The New York Times: Doctor Arrested In Whistle-Blowing Case
Texas officials have filed criminal charges against a West Texas physician over accusations that they say he orchestrated against two nurses who had filed a complaint against him with the state medical board (Sack, 12/23).
The Washington Post: Advocates Set To Sue D.C. On Behalf Of Disabled Confined To Nursing Homes
Eleven years after the Supreme Court ruled that state and local governments must provide services to the disabled in the least restrictive settings possible, more than 500 disabled D.C. residents are confined to nursing homes against their wishes because the city has not provided services that would allow them to live independently, according to a lawsuit that disability rights advocates plan to file Thursday in federal court (Shin, 12/22).
The Boston Globe: Judge Dismisses Suit BMC Filed Versus State
A Suffolk Superior Court judge has dismissed Boston Medical Center's lawsuit against the state, which accused officials of illegally cutting payments made to the hospital for treating thousands of poor patients. Justice Judith Fabricant ruled in a Dec. 20 opinion, made public yesterday, that neither state nor federal laws authorize the courts to review the Medicaid payment rates set by the state's secretary of health and human services, Dr. JudyAnn Bigby (Lazar, 12/23).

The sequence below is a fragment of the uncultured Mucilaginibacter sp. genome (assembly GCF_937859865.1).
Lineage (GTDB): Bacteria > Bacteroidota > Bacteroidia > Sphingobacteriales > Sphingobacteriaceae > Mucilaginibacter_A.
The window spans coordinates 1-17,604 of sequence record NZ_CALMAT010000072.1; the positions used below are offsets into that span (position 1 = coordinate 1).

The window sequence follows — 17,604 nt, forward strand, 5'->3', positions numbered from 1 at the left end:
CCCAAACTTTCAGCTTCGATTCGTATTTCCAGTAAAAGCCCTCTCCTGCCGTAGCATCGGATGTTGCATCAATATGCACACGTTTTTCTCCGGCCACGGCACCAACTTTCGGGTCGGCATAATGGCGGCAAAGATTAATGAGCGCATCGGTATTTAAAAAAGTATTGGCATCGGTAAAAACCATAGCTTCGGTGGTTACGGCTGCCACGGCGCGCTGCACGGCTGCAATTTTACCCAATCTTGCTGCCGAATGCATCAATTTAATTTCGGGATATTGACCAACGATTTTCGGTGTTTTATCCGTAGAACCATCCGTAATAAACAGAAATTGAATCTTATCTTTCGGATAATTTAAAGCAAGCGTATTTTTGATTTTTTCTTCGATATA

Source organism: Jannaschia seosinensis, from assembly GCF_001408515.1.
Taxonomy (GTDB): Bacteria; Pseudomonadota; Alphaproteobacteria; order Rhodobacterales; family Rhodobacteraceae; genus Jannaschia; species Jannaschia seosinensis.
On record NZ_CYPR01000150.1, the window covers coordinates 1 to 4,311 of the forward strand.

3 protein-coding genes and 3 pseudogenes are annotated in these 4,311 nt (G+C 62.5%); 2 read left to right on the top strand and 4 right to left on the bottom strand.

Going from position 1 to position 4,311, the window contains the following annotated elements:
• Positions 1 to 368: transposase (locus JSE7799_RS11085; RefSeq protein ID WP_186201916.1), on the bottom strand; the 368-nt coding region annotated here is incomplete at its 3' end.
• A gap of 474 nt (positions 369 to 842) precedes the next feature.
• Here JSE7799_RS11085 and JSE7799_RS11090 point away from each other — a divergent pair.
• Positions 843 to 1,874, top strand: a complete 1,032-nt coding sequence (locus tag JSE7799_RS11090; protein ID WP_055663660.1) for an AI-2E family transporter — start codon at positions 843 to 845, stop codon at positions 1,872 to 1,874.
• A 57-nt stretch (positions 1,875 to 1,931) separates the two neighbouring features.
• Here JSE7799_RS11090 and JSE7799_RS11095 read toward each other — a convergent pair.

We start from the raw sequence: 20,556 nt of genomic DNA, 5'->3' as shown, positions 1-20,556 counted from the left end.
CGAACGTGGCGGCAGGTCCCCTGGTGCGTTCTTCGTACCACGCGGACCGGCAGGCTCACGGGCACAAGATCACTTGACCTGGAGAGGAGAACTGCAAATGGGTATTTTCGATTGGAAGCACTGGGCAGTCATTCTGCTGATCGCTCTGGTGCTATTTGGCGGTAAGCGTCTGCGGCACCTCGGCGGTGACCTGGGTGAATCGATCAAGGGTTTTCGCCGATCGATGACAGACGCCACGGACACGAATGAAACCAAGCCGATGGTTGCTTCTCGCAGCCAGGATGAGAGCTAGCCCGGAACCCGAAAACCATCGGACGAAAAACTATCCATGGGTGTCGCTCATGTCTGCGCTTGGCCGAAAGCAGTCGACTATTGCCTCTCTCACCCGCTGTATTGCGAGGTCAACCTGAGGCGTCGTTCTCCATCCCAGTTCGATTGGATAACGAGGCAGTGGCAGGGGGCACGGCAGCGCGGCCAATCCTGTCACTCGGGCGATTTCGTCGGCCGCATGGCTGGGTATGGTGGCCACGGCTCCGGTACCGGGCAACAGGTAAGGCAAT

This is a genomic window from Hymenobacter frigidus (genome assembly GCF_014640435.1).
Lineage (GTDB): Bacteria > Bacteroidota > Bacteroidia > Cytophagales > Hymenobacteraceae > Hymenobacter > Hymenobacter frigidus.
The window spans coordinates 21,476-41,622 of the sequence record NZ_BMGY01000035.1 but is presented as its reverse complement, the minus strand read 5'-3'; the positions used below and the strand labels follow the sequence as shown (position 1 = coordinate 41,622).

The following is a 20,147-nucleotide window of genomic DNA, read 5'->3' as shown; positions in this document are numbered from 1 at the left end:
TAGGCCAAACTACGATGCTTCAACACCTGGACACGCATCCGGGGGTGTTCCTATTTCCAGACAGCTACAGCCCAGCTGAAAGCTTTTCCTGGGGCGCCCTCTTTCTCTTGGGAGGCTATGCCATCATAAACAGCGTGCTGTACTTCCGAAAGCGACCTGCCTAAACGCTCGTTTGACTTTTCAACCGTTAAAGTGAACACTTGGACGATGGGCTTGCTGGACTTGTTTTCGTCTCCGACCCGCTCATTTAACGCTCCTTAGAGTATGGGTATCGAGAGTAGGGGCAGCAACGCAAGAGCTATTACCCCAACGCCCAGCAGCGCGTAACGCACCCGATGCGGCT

Kansas Health Institute News Service: Insurance Department Applies For 'Early Innovator' Grant
The Kansas Insurance Department has applied for a federal grant it hopes will give the state a head start in putting together its health insurance exchange (Ranney, 12/22).
NPR: Heart Transplant Candidate Now A Reluctant Activist
But last month, NPR reported that the state of Arizona had cut funding for him and 97 other transplant patients. The first time NPR visited Randy Shepherd at his home in Mesa, Ariz., he was reluctant to put himself forward as the face of a controversy (Robbins, 12/23).
Health News Florida: Docs Insist On Lead Role
Gov.-elect Rick Scott's transition team offered a controversial proposal this week to merge the Florida Department of Health and Agency for Health Care Administration. But doctors and public-health advocates immediately said one thing is not negotiable: A physician needs to be in charge (Saunders and Gentry, 12/22).
Modern Healthcare: Catholic Health Association Defends Ariz. Hospital
Contradicting a local bishop responsible for determining compliance with Roman Catholic healthcare ethics, Catholic Health Association President and CEO Sister Carol Keehan is defending the actions of a large Phoenix hospital that saw its official religious status removed this week over what the Phoenix diocese determined to be ethical lapses (Carlson, 12/22).